With both hands on the wheel of the team's Toyota 4Runner, Keith leans forward and says, "Check out that T.V." He's not talking about a flat screen; he's referring to the gently curved wings of a turkey vulture.


The air blowing over Cape May Island smells feral, earthy, like salt marsh and wet sand. But the town of Cape May comes across as impossibly tame, with its Victorian architecture and multimillion-dollar mansions overlooking the ocean. The island is also home to the U.S. Coast Guard Training Center, an institution that takes up too much land to be ignored. Each year, the Kingfishers and other competing teams get permission to scout the area.

As they watch the arrival of other teams seeking admission, the Kingfishers set species goals for the next day. Mike says, "We wanted 145 last year."

Dan sets his sights on a win, adding, "150 would seal the deal." He sees the Cape Island Coyotes arrive and says of the team: "We beat them last year. The team to beat is the Zen Zugunruhe."

Because of a graduation ceremony, parking at the facility is limited, so officials have asked an on-site escort to ferry the birders to various sites in a van. The birders pack in, some four to a seat, careful not to knock one another in the head with their large tripod-supported scopes and high-performance binoculars, which often cost about $1,000.

The birders are silent in the field, but when they return to the van, the conversation migrates from equipment performance to the dangers of interacting with wildlife. Back in the privacy of the 4Runner, the Kingfishers share the information they've gathered from their competitors. It has less to do with the location of birds than it does with strategy. "The Zen group is going to try to sleep at 2 in the afternoon," Keith says. "Then they're getting up at 10 so they're not groggy at 12."

Mike says: "Well, I'm going to be groggy. How hard is it to spot an owl?"

Dan and Keith look worried, but they don't fight for an early meet-up. Keith says, with a hint of sadness in his voice, "This is probably why we've never won."


At the motel, the three men gather on the front patio as Keith pulls out a map. Dan pops a chocolate chip cookie into his mouth and props his socked feet up on the patio's metal support beams. They're planning driving routes when Mike, out of nowhere, shouts, "Oh, boy!"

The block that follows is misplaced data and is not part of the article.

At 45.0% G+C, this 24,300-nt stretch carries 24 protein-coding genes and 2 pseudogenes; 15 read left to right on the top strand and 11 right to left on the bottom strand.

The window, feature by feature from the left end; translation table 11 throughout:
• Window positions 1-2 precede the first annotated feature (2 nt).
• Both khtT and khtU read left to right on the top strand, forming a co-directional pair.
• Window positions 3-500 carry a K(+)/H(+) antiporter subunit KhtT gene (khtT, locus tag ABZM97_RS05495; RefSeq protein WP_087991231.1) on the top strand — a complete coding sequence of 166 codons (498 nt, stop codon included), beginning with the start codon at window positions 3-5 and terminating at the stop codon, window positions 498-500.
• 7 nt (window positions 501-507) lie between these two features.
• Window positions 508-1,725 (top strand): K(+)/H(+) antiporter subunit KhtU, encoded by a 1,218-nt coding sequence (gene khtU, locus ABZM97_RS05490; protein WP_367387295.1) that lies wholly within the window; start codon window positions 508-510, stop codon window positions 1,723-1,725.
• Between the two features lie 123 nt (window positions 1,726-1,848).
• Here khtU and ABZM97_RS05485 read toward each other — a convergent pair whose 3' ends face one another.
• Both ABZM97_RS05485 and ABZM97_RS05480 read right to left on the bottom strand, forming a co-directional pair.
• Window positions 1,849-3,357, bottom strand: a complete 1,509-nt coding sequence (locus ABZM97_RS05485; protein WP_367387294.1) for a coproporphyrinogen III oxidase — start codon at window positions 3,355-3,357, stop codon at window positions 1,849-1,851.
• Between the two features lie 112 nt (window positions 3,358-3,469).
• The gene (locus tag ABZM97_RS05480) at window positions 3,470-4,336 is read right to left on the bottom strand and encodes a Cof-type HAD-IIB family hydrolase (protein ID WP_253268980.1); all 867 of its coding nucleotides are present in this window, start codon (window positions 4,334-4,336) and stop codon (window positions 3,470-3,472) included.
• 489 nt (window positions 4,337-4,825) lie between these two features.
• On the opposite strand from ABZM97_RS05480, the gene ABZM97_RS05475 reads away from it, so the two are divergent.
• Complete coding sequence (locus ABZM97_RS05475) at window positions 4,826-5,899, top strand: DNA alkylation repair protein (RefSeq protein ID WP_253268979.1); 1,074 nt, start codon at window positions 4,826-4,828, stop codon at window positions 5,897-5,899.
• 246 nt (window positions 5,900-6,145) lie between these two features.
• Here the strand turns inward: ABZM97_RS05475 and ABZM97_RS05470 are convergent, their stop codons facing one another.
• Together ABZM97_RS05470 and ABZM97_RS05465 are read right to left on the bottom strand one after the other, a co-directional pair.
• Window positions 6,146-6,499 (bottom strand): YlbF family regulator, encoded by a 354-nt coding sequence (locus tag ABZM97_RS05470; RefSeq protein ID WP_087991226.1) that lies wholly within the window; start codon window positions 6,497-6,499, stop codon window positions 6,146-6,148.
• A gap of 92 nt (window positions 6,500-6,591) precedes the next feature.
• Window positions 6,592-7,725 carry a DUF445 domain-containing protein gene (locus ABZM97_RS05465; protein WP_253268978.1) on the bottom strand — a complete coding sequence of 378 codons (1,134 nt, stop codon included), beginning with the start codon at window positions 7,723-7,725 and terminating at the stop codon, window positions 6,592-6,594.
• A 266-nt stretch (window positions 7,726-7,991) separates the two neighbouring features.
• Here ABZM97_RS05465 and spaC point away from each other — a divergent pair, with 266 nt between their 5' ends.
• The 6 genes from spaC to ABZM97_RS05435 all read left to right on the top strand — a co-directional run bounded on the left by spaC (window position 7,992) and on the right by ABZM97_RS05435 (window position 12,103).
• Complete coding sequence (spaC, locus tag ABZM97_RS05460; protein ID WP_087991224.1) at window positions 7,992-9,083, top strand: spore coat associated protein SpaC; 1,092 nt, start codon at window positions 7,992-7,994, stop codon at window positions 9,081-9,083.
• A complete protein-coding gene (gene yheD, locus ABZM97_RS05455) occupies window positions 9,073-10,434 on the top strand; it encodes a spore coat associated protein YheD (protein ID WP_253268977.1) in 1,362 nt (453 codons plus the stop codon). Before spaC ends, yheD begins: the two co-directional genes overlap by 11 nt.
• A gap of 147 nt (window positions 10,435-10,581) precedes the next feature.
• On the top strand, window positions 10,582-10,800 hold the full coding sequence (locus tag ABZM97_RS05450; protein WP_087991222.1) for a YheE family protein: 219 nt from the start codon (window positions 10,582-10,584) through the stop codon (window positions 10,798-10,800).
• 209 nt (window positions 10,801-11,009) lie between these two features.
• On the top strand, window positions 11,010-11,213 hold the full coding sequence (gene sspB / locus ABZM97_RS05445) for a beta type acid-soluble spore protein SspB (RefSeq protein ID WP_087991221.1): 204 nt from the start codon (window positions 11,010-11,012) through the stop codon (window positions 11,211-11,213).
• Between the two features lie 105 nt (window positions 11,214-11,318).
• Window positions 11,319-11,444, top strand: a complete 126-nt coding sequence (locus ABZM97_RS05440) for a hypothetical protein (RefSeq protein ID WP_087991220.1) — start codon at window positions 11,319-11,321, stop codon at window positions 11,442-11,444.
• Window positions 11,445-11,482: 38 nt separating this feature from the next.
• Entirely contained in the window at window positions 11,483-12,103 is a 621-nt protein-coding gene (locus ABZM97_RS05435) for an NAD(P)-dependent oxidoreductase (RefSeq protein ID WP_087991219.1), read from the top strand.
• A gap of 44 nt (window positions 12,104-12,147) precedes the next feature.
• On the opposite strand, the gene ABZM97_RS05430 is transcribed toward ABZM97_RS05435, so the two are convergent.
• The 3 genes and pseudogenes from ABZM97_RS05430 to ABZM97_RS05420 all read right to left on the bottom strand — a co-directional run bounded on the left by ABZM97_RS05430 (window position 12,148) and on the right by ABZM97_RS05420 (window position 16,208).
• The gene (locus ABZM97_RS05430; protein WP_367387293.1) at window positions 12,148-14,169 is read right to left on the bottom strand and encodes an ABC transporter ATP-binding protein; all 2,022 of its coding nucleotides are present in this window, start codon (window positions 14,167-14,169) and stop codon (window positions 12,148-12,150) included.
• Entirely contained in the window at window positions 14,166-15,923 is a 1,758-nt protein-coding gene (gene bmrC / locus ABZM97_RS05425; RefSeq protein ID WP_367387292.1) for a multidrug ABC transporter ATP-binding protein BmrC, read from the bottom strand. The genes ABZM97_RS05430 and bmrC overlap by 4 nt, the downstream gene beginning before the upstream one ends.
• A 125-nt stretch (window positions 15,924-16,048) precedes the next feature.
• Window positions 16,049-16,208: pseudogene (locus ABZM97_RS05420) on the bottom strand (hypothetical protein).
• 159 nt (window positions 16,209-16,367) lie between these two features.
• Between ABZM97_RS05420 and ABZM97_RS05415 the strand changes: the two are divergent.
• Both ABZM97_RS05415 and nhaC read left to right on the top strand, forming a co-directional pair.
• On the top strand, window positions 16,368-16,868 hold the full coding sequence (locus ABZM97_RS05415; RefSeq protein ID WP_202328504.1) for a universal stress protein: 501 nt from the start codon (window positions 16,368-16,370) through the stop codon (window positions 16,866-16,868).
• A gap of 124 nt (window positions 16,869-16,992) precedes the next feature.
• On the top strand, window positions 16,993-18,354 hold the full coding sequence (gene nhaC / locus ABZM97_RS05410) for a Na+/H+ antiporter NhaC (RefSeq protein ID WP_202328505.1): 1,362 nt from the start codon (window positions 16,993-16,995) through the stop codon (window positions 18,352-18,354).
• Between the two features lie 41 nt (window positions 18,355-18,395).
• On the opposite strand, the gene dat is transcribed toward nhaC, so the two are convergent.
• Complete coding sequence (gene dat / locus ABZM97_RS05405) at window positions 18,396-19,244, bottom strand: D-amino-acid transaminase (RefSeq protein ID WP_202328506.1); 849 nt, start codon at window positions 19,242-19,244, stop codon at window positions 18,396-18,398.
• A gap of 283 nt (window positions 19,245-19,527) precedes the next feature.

His team members don't ask what he sees; they simply follow his gaze to a large tree that is shading a nearby lawn. It looks as though a crow has found a nest belonging to a smaller species. Mike continues, "That crow is looking into a cavern. Someone's in trouble!" His voice takes on the tone of a sports announcer: "It's a bit too far for him to get in there. No, wait. He might have a shot." When the crow loses interest, Mike moans, "Oh, it's over. He's moving on."


In birders, the compulsion to track birds and explore new habitats seems directly related to the impulse to expand one's life list. At the mention of life lists, the group gets a little uncomfortable. Dan shifts his weight. "I don't want to talk about mine. I'm bashful."

Mike prods, "Oh, come on!"

Finally, Dan concedes, "It's somewhere in the realm of 2,600 or 2,700."

Mike nods in approval. It's an admirable international count. He claims he can't remember the exact number of species he has seen in his lifetime but that it's somewhere in the same ballpark. "The real goal is to see every bird there is," he says, "but I don't think that's possible." Even so, plenty of well-known birders have dedicated their lives to trying. An exemplar of this is the famed Phoebe Snetsinger, who, after finding out she had terminal cancer, went on to pursue birds for another 18 years, becoming the first person in the world to identify more than 8,000 species.

The idea of keeping a frantic, World Series-style birding pace every day seems to exhaust Keith, who promptly goes to bed. Planning session over, Mike whips out his iPod. He cues up a playlist of bird songs and turns the iPod screen toward the cement patio so he can't see what's playing.

"Black-legged kittiwake!"

He turns the player over to check his work. He's right.

"American woodcock!"

Again, correct.


At the stroke of midnight, World Series competitors embark on their birding extravaganza across New Jersey. There is no starting line. The Kingfishers spent most of the night seeking shelter in the 4Runner because of rain. It's now 5 a.m., and the team is huddled in a Higbee Beach parking area. The sun and moon are still fighting for claim of the moment, and the group is straining to hear a bird they suspect might put on a show. Keith says, "We're here to meet Robert White, Bob White, that is." Jordan, who arrived in Cape May just in time for the competition with no chance for a substantial nap, smiles at the way her father refers to the bird's name as if it's the moniker of an old college buddy.